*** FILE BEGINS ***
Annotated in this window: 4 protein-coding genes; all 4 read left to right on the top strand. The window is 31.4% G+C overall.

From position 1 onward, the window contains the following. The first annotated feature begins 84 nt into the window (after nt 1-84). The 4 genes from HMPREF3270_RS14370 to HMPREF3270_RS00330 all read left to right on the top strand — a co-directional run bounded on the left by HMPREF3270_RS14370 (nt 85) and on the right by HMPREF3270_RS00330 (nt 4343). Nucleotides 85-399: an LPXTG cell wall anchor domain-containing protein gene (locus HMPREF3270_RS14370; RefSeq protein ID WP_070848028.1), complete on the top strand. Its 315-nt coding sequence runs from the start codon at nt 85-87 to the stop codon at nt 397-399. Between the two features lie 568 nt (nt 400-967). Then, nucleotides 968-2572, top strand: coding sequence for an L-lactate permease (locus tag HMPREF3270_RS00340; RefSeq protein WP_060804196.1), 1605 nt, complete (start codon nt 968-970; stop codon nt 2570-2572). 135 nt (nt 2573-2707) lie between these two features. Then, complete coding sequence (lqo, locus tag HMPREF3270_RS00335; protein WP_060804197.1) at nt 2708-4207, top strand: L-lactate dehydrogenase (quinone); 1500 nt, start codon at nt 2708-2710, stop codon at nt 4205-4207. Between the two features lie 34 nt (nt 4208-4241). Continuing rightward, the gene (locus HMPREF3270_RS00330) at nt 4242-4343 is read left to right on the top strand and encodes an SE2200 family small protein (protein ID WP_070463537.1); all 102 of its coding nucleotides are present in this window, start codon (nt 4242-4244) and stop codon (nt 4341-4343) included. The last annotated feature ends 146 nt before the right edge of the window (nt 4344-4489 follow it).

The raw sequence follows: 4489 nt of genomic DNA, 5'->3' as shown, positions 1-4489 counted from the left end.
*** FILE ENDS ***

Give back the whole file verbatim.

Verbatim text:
Annotated in this window: 4 protein-coding genes; all 4 read left to right on the top strand. The window is 31.4% G+C overall.

From position 1 onward, the window contains the following. The first annotated feature begins 84 nt into the window (after nt 1-84). The 4 genes from HMPREF3270_RS14370 to HMPREF3270_RS00330 all read left to right on the top strand — a co-directional run bounded on the left by HMPREF3270_RS14370 (nt 85) and on the right by HMPREF3270_RS00330 (nt 4343). Nucleotides 85-399: an LPXTG cell wall anchor domain-containing protein gene (locus HMPREF3270_RS14370; RefSeq protein ID WP_070848028.1), complete on the top strand. Its 315-nt coding sequence runs from the start codon at nt 85-87 to the stop codon at nt 397-399. Between the two features lie 568 nt (nt 400-967). Then, nucleotides 968-2572, top strand: coding sequence for an L-lactate permease (locus tag HMPREF3270_RS00340; RefSeq protein WP_060804196.1), 1605 nt, complete (start codon nt 968-970; stop codon nt 2570-2572). 135 nt (nt 2573-2707) lie between these two features. Then, complete coding sequence (lqo, locus tag HMPREF3270_RS00335; protein WP_060804197.1) at nt 2708-4207, top strand: L-lactate dehydrogenase (quinone); 1500 nt, start codon at nt 2708-2710, stop codon at nt 4205-4207. Between the two features lie 34 nt (nt 4208-4241). Continuing rightward, the gene (locus HMPREF3270_RS00330) at nt 4242-4343 is read left to right on the top strand and encodes an SE2200 family small protein (protein ID WP_070463537.1); all 102 of its coding nucleotides are present in this window, start codon (nt 4242-4244) and stop codon (nt 4341-4343) included. The last annotated feature ends 146 nt before the right edge of the window (nt 4344-4489 follow it).

The raw sequence follows: 4489 nt of genomic DNA, 5'->3' as shown, positions 1-4489 counted from the left end.